Sunday, September 06, 2009

Gordon Brown Has a Libya Problem

On top of revelations that the British government basically traded a convicted terrorist to fulfill their end of a bargain to have a major oil contract with Libya, we now learn that current British Prime Minister Gordon Brown vetoed Libyan reparations for victims of IRA terror attacks that utilized Libyan explosives.
Documents passed to The Sunday Times reveal how the prime minister took a close interest in a campaign to secure payouts for the 2,500 families of those blown up by the Libyan-supplied Semtex explosive used by republican bombers.

However, Brown refused to help the victims because of government concerns that putting pressure on Gadaffi might lead to Libya withdrawing co-operation over trade and the war against Islamic terrorism.

The documents will cause embarrassment for Brown as he faces new questions over the early release of the convicted Lockerbie bomber Abdelbaset Ali Mohmed al-Megrahi.

In a further damaging twist, Jack Straw, the justice secretary, was last night accused by the Tories of misleading the public over the prime minister’s role in talks about the decision to free the terminally ill Libyan terrorist.

The Sunday Times has established that Straw wrote to Brown warning the Libyans might block a multi-million-pound BP oil deal unless the bomber was released. The disclosure contradicts remarks Straw made in a newspaper interview published yesterday in which he insisted there had been “no paper trail” to No 10.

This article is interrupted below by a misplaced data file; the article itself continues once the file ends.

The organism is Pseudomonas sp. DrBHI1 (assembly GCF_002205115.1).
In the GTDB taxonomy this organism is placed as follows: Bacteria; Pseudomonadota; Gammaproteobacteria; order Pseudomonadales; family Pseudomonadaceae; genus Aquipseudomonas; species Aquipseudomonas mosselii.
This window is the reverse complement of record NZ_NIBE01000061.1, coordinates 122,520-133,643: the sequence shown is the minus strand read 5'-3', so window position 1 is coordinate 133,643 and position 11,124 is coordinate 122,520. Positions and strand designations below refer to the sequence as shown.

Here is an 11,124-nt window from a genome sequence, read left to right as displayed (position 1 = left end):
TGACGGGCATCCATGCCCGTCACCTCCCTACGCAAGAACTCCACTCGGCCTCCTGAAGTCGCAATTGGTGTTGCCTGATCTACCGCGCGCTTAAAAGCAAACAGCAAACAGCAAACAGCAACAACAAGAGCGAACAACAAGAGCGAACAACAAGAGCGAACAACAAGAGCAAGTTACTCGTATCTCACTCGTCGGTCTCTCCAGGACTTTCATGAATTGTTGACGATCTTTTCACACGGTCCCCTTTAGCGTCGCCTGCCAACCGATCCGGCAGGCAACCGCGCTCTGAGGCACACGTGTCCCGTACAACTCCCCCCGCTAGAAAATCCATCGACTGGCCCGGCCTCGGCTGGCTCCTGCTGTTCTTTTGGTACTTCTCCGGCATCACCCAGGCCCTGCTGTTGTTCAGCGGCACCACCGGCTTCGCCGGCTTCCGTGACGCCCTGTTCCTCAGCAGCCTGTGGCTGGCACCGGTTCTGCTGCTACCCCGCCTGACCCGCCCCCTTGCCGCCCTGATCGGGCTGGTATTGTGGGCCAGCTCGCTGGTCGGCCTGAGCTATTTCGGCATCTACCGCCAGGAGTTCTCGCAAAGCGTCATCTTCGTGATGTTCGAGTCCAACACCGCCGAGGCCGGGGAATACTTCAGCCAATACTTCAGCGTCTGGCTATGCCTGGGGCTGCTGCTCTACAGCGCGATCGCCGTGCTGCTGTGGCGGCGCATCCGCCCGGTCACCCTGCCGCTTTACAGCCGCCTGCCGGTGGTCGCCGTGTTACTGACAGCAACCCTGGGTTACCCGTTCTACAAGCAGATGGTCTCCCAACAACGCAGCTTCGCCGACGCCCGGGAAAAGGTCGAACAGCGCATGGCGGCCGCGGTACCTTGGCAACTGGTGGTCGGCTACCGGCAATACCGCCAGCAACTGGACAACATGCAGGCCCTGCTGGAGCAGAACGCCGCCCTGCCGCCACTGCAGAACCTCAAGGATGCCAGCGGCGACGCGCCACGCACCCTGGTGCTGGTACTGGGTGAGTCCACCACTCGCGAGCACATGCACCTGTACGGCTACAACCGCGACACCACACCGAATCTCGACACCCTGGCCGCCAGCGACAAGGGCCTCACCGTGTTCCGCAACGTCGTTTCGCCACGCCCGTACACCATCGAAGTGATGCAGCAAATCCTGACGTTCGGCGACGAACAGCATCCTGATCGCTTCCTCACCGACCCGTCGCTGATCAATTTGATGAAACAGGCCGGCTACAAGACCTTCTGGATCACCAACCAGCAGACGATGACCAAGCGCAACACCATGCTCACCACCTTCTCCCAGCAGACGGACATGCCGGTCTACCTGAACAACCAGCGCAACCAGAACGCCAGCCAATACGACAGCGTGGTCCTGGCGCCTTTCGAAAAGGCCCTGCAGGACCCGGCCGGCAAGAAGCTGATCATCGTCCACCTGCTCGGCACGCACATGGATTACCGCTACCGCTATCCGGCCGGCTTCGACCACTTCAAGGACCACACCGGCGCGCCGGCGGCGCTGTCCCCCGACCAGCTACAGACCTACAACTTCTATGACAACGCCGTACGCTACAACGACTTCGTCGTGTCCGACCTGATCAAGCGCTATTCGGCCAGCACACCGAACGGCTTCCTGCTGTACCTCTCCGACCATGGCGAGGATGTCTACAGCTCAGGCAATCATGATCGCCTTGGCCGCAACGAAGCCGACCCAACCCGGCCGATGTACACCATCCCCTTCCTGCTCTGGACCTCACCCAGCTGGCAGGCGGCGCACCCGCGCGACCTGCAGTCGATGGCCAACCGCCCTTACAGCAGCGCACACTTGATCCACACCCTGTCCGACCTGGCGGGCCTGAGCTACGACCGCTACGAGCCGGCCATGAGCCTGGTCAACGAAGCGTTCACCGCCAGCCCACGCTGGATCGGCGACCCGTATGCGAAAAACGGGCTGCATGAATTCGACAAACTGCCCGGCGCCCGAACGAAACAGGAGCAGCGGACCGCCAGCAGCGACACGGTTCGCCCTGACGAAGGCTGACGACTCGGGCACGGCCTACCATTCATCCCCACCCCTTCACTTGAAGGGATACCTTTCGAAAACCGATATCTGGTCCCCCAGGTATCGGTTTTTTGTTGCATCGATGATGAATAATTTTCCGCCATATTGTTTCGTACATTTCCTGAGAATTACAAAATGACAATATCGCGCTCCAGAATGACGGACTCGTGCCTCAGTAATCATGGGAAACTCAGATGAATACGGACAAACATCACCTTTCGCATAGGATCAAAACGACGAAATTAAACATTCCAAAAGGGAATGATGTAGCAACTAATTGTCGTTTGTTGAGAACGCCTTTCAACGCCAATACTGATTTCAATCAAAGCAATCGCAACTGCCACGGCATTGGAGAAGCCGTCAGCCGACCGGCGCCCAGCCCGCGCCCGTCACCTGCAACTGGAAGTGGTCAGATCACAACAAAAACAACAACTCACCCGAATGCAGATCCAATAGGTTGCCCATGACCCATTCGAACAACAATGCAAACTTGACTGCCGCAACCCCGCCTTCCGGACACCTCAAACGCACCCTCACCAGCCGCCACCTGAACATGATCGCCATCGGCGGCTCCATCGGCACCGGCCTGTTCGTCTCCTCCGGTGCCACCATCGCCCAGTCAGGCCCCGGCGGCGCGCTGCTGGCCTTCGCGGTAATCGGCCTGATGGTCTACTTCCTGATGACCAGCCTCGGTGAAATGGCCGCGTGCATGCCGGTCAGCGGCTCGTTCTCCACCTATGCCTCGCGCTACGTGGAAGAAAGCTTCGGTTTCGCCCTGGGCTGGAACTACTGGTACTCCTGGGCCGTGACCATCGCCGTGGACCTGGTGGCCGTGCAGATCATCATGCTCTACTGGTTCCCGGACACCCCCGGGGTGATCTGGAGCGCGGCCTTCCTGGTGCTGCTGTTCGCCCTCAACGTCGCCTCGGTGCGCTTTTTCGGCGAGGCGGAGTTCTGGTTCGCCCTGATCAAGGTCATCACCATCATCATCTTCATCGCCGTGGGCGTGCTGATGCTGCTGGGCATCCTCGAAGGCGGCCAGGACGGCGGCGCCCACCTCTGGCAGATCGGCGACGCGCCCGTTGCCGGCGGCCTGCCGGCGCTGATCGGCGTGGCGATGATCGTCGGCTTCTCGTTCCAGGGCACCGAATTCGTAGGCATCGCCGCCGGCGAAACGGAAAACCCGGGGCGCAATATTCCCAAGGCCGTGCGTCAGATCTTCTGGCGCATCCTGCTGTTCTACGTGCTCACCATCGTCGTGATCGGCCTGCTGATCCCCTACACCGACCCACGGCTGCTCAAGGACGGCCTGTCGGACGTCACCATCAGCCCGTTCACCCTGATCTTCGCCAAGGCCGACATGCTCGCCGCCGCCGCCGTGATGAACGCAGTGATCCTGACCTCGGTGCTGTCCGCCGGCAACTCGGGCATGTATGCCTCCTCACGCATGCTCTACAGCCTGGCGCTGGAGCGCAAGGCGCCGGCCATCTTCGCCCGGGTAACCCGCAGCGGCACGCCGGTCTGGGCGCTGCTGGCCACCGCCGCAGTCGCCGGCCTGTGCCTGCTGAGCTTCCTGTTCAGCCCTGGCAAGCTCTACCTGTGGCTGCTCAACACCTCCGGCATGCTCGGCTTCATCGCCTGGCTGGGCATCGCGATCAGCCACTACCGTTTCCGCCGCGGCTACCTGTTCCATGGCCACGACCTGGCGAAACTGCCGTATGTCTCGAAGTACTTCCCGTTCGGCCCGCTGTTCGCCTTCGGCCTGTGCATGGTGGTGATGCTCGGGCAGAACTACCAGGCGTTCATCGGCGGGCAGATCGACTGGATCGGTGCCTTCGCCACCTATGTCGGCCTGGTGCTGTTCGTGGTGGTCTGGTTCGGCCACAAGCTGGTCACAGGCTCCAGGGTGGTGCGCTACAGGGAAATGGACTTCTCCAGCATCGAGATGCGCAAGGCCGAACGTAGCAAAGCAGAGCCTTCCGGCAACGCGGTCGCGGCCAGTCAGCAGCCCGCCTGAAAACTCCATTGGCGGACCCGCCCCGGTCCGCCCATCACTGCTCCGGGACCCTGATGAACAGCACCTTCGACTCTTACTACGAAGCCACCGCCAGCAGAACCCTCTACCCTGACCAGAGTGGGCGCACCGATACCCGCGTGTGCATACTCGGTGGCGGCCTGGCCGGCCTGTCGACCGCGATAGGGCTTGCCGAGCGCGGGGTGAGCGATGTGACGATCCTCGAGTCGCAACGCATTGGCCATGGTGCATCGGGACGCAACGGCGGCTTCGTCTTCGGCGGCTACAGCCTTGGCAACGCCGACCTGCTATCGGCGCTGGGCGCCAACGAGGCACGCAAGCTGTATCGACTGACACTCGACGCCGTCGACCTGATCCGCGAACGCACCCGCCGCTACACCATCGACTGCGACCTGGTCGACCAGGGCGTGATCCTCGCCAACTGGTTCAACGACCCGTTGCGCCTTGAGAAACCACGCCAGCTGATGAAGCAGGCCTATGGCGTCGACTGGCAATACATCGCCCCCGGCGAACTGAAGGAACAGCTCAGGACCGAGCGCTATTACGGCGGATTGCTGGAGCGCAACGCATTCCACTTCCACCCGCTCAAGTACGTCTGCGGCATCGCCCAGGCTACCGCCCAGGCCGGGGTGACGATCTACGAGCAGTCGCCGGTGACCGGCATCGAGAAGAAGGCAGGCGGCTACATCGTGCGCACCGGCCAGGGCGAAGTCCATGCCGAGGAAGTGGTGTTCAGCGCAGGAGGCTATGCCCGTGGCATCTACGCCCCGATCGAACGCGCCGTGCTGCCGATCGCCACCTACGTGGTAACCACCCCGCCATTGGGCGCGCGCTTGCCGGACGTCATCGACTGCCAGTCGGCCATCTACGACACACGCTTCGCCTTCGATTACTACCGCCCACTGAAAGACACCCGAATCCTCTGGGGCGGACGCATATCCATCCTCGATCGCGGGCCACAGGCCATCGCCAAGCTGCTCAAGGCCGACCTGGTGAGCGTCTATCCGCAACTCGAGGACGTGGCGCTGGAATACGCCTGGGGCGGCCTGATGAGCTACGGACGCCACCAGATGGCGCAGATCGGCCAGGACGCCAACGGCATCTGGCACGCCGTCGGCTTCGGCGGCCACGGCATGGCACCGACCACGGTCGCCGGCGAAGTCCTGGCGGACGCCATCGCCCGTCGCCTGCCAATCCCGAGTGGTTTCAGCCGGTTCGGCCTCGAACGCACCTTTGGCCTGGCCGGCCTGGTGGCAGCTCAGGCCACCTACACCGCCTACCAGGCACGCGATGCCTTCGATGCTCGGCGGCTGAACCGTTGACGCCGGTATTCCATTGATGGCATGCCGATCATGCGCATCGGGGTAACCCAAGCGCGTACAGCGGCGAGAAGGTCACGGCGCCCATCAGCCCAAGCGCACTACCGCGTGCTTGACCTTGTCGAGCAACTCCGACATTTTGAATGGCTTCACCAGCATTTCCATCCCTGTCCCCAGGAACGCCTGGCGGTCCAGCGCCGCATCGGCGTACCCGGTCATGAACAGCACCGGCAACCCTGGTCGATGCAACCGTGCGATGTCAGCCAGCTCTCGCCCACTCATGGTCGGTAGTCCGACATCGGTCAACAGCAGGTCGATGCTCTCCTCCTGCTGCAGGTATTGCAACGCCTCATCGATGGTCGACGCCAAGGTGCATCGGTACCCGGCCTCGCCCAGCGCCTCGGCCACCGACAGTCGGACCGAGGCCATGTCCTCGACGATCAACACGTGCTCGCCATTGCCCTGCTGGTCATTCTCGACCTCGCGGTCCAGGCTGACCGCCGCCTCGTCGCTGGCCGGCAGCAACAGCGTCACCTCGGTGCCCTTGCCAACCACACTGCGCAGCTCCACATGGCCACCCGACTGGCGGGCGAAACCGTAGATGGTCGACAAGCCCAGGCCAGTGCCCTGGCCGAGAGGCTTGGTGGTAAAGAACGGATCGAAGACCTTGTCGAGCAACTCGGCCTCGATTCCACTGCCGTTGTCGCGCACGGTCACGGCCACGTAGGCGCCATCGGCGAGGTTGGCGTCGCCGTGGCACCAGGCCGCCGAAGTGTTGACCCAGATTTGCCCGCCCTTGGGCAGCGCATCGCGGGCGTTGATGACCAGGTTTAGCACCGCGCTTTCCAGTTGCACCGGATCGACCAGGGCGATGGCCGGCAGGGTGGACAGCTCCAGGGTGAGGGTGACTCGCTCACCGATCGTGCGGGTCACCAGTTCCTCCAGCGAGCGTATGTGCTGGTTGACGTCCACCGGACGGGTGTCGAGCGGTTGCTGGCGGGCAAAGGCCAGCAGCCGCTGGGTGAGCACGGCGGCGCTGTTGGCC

Campaigners claim the official letters about IRA compensation highlight the government’s preoccupation with trading relations with Libya at the expense of bomb victims.

A letter from Bill Rammell, then the Middle East minister, sent on November 6, 2008 to Jonathan Ganesh, who was injured in the 1996 Docklands bomb and now campaigns for IRA victims, states that oil contracts were a factor in the government’s failure to act.
There is a mountain of evidence linking Libyan explosives to IRA bombings that killed and wounded British citizens, and Brown did all he could to thwart efforts to compel Libyan compensation to those terror victims. That compares poorly with US efforts that led to compensation of American victims of IRA terror attacks by Libya.

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